AVONDALE, Ariz. Here’s what Sprint Cup drivers learned in their first experience Friday with “knockout” qualifying:
If NASCAR doesn’t find an alternative to cars moseying around the track to cool engines, “knockout” might take on a whole different meaning.
“When someone is going 100 miles (per hour) slower, closing speed is really scary,” said Joey Logano, who qualified second for Sunday’s The Profit on CNBC 500. “I think they have to do something about that.”
Logano will share the front row with Penske teammate Brad Keselowski, who won the first pole under this format. Keselowski ran a best speed of 139.384 mph. Keselowski went out early in the initial 30-minute session that narrowed the pole competition to a dozen drivers.
“It’s a lot more nerve-wracking,” Keselowski said of the new format. “As a rule, if it’s more nerve-wracking for drivers, a lot more fun for fans. I like it because it fits my style.”
Logano was speaking for many concerning the slower traffic in qualifying. He noted the teams already have cool-down units that could be used along pit road and avoid the slow-traffic fanning process teams tried Friday.
However, Robin Pemberton, NASCAR’s vice president for competition, said they won’t immediately tweak the rules and that some drivers argue against those cool-down units in qualifying.
“Running around untaped really didn’t cool the engines down,” Pemberton said, adding that NASCAR would prefer not to give teams latitude to raise hoods during qualifying. That would be necessary with the current cool-down technology.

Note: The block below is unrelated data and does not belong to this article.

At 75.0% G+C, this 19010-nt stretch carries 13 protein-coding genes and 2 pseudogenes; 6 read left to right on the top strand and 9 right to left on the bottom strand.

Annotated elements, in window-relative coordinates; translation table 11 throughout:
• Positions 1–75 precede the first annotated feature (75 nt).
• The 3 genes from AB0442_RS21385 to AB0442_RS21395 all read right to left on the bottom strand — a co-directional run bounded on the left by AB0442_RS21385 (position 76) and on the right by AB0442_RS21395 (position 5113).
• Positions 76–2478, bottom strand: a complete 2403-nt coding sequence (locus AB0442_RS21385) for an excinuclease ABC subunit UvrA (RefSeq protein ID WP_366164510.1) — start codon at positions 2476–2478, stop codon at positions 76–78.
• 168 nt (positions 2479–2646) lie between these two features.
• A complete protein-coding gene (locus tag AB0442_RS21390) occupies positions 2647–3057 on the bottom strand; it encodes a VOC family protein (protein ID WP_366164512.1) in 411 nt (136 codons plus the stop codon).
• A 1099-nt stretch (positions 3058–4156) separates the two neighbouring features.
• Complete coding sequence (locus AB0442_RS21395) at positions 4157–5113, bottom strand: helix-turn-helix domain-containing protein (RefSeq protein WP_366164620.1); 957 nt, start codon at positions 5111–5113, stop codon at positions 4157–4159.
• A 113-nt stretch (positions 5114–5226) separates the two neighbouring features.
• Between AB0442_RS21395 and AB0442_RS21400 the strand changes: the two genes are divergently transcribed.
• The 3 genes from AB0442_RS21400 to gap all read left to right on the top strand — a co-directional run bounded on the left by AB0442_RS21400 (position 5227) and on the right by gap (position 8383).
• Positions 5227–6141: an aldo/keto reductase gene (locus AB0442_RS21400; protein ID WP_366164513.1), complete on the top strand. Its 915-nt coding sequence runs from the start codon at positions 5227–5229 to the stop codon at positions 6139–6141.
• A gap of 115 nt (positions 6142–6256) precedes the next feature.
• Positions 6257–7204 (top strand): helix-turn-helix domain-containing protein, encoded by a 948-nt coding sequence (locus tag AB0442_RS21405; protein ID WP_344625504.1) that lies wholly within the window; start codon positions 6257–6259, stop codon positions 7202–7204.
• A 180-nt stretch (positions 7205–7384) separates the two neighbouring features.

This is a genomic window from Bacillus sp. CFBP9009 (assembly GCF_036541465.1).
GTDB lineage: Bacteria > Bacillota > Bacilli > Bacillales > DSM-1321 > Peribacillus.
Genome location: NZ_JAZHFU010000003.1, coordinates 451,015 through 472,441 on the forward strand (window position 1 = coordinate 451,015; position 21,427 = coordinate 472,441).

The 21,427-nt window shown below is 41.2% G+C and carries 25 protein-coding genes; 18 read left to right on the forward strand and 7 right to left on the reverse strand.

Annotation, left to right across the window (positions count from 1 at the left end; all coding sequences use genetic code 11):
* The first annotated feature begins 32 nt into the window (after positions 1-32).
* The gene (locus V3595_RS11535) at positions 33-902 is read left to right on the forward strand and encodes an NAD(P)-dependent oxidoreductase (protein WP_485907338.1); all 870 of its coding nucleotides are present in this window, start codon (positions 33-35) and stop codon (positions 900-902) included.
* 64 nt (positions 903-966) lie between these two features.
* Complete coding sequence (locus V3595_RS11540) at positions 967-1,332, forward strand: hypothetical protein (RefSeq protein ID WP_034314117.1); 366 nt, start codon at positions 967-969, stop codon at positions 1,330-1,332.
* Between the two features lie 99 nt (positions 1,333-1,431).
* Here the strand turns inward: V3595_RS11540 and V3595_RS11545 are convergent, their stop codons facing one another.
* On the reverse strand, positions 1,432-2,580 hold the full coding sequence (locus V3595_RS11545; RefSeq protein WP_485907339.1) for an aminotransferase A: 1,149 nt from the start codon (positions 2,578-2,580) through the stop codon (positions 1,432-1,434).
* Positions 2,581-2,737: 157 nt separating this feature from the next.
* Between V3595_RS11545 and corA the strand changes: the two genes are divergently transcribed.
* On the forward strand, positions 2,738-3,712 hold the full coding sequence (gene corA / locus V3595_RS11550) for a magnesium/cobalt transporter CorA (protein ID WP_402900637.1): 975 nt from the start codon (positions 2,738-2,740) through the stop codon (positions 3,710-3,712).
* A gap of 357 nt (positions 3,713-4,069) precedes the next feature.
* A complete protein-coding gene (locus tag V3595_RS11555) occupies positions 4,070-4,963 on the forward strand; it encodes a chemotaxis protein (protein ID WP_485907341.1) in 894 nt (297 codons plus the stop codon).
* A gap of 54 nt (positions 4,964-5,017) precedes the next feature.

Pemberton said NASCAR understands this format could be a work-in-progress.
“We’ve got a really good dialogue with our competitors,” Pemberton said. “We have open conversations all the time. It’s our job to weigh” all the factors.
While some drivers anticipated the slow-go fanning laps, others were taken aback.
“I didn’t know everybody would coast and try to cool their engines. It got kind of sketchy,” said Kyle Larson, who qualified eighth.
Added Jamie McMurray, who qualified third, “NASCAR has to look at letting us cool the engines down on pit road. It’s hard to tell if someone is coming in Turn 1. … I’m sure everyone would have the same opinion as me.”
Some drivers thought Friday’s rules interpretation ran counter to putting on the best show.
“If they’d let you cool the engines down, you could go full grille tape,” McMurray said.
“More excitement, more hot laps,” Logano said.
The Profit on CNBC 500
Friday qualifying/Sunday lineup
At Phoenix International Raceway
|5||88||Dale Earnhardt Jr.||Chevrolet||138.344|
|21||17||Ricky Stenhouse Jr.||Ford||137.473|
|27||78||Martin Truex Jr.||Chevrolet||136.903|
|Failed to qualify|
Bonnell: 704-358-5129; Twitter: @rick_bonnell
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